As for Logan's Run, I am just not sure a modern-day remake would work. Post-appocolyptic wor

    • by Cruciform (42896)

      The first two thirds of Sunshine is a good sci-fi movie. And then it goes to complete shit. Almost as if a Hollywood exec ran out of toilet paper while reading the script in the bathroom.
      The only reason it can be considered 'special' is because Danny Boyle and Cilian Murphy were attached to it.

      • by 0123456 (636235)

        The only reason it can be considered 'special' is because Danny Boyle and Cilian Murphy were attached to it.

        Given Boyle's record, presumably that's 'special' in the 'special ed' sense.

  • A quick poll - which do you think will happen in the next ten years? In twenty? Assuming at least one of them is inevitable, which would you prefer?

    1) Star Wars IV - VI, converted to 3D

    2) Star Wars IV - VI, remade in 3D

    3) A third Star Wars trilogy, of course in 3D

    Spoiler: Google "Star Wars 3D" - Lucas is already talking about the first option. Greedo shooting first, now in "bullet time!"

    .
  • by Culture20 (968837) on Wednesday June 23, 2010 @12:42PM (#32666730)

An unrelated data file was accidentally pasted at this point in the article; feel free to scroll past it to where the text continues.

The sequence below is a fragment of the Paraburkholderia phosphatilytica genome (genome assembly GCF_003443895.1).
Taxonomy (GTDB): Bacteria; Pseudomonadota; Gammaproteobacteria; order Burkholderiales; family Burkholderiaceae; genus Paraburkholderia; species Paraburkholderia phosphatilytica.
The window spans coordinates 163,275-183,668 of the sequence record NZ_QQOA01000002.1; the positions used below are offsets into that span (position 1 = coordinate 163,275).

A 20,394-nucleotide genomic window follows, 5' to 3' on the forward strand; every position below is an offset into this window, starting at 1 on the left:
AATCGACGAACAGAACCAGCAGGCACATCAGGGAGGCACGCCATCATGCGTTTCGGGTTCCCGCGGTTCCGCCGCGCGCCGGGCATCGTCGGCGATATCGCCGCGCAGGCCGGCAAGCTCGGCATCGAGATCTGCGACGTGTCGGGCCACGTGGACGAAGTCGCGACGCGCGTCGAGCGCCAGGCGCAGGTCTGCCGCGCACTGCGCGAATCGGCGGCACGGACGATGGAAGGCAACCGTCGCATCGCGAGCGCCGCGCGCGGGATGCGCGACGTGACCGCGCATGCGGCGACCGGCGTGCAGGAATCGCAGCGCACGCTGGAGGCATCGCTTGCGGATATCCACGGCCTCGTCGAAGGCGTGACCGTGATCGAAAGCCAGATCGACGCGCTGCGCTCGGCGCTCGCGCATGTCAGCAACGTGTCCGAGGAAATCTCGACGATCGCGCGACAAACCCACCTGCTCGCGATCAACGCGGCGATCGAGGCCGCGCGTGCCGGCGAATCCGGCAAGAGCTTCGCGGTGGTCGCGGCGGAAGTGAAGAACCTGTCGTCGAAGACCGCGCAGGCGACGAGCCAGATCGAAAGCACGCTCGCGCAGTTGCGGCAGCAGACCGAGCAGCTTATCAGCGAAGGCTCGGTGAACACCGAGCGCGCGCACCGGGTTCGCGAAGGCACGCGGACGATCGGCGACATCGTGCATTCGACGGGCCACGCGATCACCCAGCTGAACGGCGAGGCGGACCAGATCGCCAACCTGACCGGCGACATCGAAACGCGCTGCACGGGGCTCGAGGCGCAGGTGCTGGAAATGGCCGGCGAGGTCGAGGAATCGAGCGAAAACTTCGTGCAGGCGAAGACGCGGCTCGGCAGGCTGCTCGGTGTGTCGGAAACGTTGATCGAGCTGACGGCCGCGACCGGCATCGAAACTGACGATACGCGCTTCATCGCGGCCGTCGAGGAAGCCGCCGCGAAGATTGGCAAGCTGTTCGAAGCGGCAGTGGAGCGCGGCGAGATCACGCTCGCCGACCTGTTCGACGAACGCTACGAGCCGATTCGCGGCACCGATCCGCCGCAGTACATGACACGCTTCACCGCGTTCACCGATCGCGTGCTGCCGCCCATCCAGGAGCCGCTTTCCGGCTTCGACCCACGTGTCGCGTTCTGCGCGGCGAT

The best part was the ending, when grandpa became a zombie, and the little girl was revealed to be a gray alien.
  • these days, it should really be news if they aren't remaking something.
  • Are they going to work Obamacare into the plot somehow?

  • by honestmonkey (819408) on Wednesday June 23, 2010 @01:06PM (#32667084) Journal

    There is another reason to NOT make this movie. It doesn't make any sense, from a historical perspective, to do so. Back when the book was written, the world was concerned about the population explosion, and that it seemed the average age was going YOUNGER. There were going to be a bunch of young people around and no way to support them. The way it's worked out, however, is that the population has actually gotten OLDER. There are many more older folks now, as a percentage of the population. Overpopulation also has not become as large a problem as anyone thought. If we could figure out food DISTRIBUTION, then there wouldn't be anyone going to bed hungry.

    And, yeah, "The Island" kind of already was a remake, albeit a lousy one.

    The original, goofy as it was, is a classic, and they won't be able to add anything of substance.

  • Here's how to remake it. In the future Hollywood only has a small select of films to show because they've run out of ideas. The way that they ensure ticket revenues is by killing off everyone over 21. My life clock is black as pitch!

  • by brunes69 (86786) <slashdot@nOsPAm.keirstead.org> on Wednesday June 23, 2010 @06:59PM (#32671888) Homepage

    Garland's film 'Sunshine,' directed by Danny Boyle, was one of the stand-out science fiction films of the last decade,

    Stand out in what way?

    It was a commercial flop, it was boring, it had a ridiculous plot, it had horrible acting, it had little to no character development at all. It was an all-around horrible movie from start to end as far as I'm concerned, and most of the movie-going public seems to agree with me.